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Our Stories

Addressing unprofessional behaviour among physicians

Toronto, July 30, 2018

By Heidi Singer, University of Toronto

Dr. Sharon Straus
Dr. Sharon Straus

It’s not a topic anyone likes to discuss publicly – which is one of the reasons incivility, bullying and other forms of unprofessional behavior by physicians to physicians has persisted. To help turn the tide, St. Michael's researcher Sharon Straus and colleagues recently reviewed the scope of the problem and combed the scientific literature for possible solutions.

Dr. Straus, a geriatrician, is the interim physician-in-chief at St. Michael’s Hospital and vice-chair, Mentorship, Equity and Diversity in the Department of Medicine at the University of Toronto. She spoke with writer Heidi Singer about what she found.

How common is incivility among physicians?

The evidence shows when students and residents are in training, 60 percent of people experience at least one incident of harassment. When physicians are surveyed, up to 98 percent have experienced unprofessional behaviour. Most commonly, it comes from patients or their families. But it’s also perpetrated by co-workers and supervisors. It is unfortunately not an uncommon issue and has an impact on individuals.

What is the impact on medical students and residents?

When you experience unprofessional behaviour, it can lead to anxiety and depression and impacts workplace retention. Ultimately it can impact patient care, as people are under stress. In an academic centre we have to worry about the role modeling that happens for trainees. When they witness or experience this, how does that impact their behavior by seeing this behavior go unchecked? This is what we call the ‘hidden curriculum.’

What are some ways to address this behavior?

We did a literature review, and found 23 articles that were eligible for inclusion in our paper. Strategies mostly focused on targeting clinicians – generally by increasing awareness of unprofessional behaviour. But we know education is not sufficient to change behavior. There wasn’t a lot of specific work on how we address the behavior, particularly in ways that would lead to change. For example, only four studies targeted the organization. We have to address this behavior on an institutional level – like making sure we have explicit transparent processes for victims of these behaviors to come forward. And institutions need clear timelines for addressing these issues, and support for remediation and rehabilitation for both the perpetrator and victim.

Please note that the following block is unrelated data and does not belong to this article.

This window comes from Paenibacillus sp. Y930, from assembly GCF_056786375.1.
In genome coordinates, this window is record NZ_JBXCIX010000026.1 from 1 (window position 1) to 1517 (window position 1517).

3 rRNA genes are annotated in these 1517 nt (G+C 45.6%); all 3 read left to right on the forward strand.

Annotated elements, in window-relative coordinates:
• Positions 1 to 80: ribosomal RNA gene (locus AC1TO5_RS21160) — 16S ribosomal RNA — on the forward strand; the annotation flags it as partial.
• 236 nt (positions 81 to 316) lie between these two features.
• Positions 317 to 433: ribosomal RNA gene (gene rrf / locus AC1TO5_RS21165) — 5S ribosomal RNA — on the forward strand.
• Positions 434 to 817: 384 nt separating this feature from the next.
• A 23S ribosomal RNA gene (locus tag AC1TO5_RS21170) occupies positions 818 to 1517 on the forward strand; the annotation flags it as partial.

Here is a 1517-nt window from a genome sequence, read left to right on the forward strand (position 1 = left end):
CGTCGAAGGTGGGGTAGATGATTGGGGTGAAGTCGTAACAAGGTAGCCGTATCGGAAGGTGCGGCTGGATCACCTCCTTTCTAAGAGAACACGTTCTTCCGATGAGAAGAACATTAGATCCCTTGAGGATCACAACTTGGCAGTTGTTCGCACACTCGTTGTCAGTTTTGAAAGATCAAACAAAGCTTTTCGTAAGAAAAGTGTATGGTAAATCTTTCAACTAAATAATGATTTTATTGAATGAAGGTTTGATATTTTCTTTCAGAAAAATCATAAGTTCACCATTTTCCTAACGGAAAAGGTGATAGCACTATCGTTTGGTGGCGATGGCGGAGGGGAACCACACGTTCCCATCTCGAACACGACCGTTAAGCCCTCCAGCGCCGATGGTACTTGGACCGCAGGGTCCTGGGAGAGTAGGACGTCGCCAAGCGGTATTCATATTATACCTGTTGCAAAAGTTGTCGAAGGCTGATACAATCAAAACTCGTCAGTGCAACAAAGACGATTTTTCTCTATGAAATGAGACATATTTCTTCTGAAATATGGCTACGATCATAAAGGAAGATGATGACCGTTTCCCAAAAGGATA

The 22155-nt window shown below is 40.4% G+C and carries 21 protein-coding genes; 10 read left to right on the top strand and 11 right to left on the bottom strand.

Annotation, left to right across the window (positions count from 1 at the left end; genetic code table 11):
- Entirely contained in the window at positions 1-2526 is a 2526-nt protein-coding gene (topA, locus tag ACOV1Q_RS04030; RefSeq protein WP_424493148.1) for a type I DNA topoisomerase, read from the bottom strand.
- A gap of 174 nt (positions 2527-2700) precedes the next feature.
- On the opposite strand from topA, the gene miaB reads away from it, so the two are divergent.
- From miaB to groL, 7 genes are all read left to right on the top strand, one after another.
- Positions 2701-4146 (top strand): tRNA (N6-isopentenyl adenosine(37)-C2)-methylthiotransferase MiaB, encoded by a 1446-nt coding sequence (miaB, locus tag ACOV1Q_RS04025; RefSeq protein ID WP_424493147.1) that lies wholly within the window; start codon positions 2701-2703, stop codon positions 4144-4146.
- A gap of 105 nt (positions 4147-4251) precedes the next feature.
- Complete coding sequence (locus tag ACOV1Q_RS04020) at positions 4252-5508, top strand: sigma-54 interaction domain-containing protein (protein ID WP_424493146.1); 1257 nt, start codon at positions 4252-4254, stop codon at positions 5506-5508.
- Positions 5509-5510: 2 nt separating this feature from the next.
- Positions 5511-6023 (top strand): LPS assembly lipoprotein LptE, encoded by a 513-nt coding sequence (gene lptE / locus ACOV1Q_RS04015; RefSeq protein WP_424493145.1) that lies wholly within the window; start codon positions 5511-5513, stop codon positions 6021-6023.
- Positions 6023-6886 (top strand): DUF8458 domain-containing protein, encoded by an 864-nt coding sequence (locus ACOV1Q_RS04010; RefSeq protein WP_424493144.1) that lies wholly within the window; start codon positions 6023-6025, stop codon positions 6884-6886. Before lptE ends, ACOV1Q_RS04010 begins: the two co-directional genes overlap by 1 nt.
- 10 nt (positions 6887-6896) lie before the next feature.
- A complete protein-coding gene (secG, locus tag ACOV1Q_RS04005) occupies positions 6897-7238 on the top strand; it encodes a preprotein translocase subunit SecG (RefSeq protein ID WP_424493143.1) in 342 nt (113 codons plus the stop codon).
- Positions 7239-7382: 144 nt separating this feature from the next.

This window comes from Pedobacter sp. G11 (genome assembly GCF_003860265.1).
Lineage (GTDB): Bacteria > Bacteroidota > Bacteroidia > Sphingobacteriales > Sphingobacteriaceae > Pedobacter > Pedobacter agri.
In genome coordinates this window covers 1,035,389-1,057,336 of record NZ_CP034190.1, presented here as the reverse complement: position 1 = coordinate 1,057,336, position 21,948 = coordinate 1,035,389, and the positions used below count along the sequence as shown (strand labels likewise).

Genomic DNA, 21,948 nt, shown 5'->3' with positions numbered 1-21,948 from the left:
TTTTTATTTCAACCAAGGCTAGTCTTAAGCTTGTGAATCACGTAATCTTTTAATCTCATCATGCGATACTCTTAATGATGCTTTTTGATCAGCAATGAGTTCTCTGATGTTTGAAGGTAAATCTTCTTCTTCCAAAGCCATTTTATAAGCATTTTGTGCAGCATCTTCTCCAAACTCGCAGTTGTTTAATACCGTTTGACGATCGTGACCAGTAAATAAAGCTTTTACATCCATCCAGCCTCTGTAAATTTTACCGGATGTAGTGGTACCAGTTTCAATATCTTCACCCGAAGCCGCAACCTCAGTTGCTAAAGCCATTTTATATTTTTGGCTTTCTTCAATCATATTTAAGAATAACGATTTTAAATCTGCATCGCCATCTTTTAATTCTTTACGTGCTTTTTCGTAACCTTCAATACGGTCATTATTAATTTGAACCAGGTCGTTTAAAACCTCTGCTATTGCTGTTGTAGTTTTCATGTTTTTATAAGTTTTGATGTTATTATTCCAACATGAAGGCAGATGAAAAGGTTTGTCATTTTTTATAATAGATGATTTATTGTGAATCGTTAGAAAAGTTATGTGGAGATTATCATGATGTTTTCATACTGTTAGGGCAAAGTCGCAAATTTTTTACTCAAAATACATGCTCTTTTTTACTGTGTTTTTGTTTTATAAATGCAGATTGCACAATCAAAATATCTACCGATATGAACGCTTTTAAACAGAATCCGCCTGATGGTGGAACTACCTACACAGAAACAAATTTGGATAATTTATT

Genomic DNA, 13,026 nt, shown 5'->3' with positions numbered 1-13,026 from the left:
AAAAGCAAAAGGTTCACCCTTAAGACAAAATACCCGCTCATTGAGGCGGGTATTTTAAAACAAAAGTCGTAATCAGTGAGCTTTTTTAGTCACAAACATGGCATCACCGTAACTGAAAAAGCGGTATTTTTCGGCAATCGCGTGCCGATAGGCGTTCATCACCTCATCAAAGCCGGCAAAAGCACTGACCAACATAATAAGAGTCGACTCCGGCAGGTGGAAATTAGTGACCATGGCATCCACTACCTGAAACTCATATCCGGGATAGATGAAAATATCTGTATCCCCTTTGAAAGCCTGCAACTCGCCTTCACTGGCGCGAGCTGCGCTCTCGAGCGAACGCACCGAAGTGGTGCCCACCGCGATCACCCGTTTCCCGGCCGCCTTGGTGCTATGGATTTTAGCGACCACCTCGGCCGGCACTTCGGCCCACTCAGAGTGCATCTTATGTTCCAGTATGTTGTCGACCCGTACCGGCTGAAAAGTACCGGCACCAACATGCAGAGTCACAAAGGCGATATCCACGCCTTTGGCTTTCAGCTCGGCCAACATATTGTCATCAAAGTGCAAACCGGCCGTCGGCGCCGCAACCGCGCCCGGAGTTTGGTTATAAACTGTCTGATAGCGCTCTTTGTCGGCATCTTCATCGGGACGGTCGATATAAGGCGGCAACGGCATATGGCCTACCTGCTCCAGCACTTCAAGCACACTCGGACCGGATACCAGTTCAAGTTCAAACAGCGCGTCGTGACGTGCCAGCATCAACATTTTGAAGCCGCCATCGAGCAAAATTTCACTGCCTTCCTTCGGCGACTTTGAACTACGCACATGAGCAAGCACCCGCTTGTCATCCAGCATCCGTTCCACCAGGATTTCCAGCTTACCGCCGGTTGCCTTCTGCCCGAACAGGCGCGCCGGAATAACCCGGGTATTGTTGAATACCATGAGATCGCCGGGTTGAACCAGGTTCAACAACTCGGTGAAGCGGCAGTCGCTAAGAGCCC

Another institutional change is tying professionalism to awards and promotions. In the Department of Medicine over last 18 months, we have made it a requirement that people have to have demonstrated professionalism to go forward for promotion or to pass their continuing faculty appointment review. This is critical. We also know from literature that if people are behaving unprofessionally and this is a new pattern, we have to ask why the change. It’s a physician wellness issue.

Have you experienced unprofessional behaviour in your career?

When I was thinking of applying for geriatrics, I remember being told what a waste, why would I ever want to do that? Even as a trainee, I was being denigrated for choosing geriatric medicine. That’s probably one of the more gentle examples. Many of us have experienced comments because we’re women, like interviewing for a new job and right away being asked our age, marriage and family plans because of worries about how these might impact our job productivity.

Do you think unprofessional behaviour is getting better or worse?

That 60 per cent figure for trainees has been constant over many years. But I do agree people now are feeling more comfortable coming forward and talking about it. The #MeToo movement really highlighted how important it is to look at this, and how important this is to physician wellness and ultimately patient care.

It sounds like there’s reason for optimism.

Yes, over the last two years we’ve really been working to establish explicit and transparent processes in the hospitals and at the university, although we can always do a better job making clear what those processes are. And that there’s good communication between the hospitals and university.

About St. Michael's Hospital

St. Michael’s Hospital provides compassionate care to all who enter its doors. The hospital also provides outstanding medical education to future health care professionals in more than 29 academic disciplines. Critical care and trauma, heart disease, neurosurgery, diabetes, cancer care, care of the homeless and global health are among the Hospital’s recognized areas of expertise. Through the Keenan Research Centre and the Li Ka Shing International Healthcare Education Centre, which make up the Li Ka Shing Knowledge Institute, research and education at St. Michael’s Hospital are recognized and make an impact around the world. Founded in 1892, the hospital is fully affiliated with the University of Toronto.

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